On first listen, I find the Performer 5’s bass response to be somewhat odd. And not necessarily in a good way: I could really mistake it for being closer to the better end of BA bass. Bass transients have a rounded edge to them, and they sound more “pillowy” than they do sharp or incisive. This isn’t outright bad - rather, I’d argue it’s more different than anything - but there’s a general sense of the Performer 5’s DD being pushed beyond its capabilities on quicker bass lines; they smear more than I’d expect. In tandem with the more plastic-y, smooth timbre, the Performer 5’s bass comes across about equally perplexing as it does unsatisfying.
The midrange of the Performer 5 is more straightforward at least. It generally sounds correct with a slight tilt towards warmth. This hint of warmth stems from a slight taper into the mid-bass regions and a slightly more reserved pinna compensation region. In essence, this is a midrange that most would not be offended by: it is neither particularly shouty nor recessed; it is simply balanced.
Like its bass response, the Performer 5’s treble is something of an enigma. Examination of its frequency response - specifically the 5kHz frequencies and upwards - suggests that the Performer 5 has a mostly “smooth” treble response. However, my subjective impressions are less positive. To me, the Performer 5’s treble is heavily lower-treble oriented; it is just too clacky, too sharp for me at times on certain instruments. I think this sentiment can be attributed to a subtle recession from 3.5-5kHz plus dampening at the usual ~8kHz resonance frequency. In tandem, these characteristics increase perception of the 5-6kHz region and lend to an oddly intense presentation.
In general, this is a good illustration of how small differences in frequency response can have a substantial impact. Take for example the 7th Acoustics Supernova which, on paper, has a fairly similar treble response to the Performer 5. In A/B comparison, however, the Supernova’s treble response sounds dramatically different - much “sweeter”, much more smooth - compared to the Performer 5’s.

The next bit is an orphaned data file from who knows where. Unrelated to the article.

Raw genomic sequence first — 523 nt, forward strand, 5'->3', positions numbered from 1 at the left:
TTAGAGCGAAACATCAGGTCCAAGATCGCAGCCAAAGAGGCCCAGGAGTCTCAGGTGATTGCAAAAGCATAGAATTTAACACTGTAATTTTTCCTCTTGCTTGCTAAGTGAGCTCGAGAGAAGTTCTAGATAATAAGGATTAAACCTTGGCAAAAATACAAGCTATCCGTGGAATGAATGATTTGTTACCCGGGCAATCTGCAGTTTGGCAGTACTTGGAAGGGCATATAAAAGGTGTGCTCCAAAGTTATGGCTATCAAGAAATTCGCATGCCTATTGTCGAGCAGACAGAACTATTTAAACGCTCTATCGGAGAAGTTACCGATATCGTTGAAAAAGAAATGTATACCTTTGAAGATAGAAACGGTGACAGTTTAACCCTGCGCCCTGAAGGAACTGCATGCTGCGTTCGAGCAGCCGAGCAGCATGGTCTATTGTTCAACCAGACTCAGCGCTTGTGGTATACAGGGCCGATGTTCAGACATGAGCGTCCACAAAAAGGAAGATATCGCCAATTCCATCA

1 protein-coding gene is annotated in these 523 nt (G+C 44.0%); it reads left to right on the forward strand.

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Technicalities on the Performer 5 are a case of “good but not great”. On first listen, I placed it, blind, about what it retails for. I think the resolution of the Performer 5 would be enough to impress most listeners coming from ~$100 sets; at the same time, it would not be something that grabs my attention as someone who regularly daily drives much more expensive sets. Most of its sense of detail stems from the emphasis at 5kHz. Additionally, it has some roll-off past the ~12kHz frequencies which creates a sense of “grit”, or texture, to the way notes decay that some might associate with detail.
The imaging and sense of dynamic contrast of the Performer 5 are fairly average in my book; it has a more intimate presentation. Generally, it also has some timbre-related issues stemming from the lack of texture in the bass juxtaposed to the more textured midrange and to the borderline clacky lower-treble, but these are nitpicks that I could level at most budget hybrid IEMs.
The Bottom Line
Would I recommend the Aful Performer 5? I think I’d give it a cautious recommendation. I can’t say I like it very much in terms of my personal preferences: it’s hard to knock the feeling that it’s lacking both some inspiration and refinement. But from a more objective lens, there aren’t many good hybrids at $220, especially not with this type of more “balanced” tuning (the SeeAudio Yume Midnight comes to mind, but I hold both IEMs to be around the same level), so I suppose that the Performer 5 gets a pass for now.
This is a companion discussion topic for the original entry at https://headphones.com/blogs/reviews/aful-performer-5-review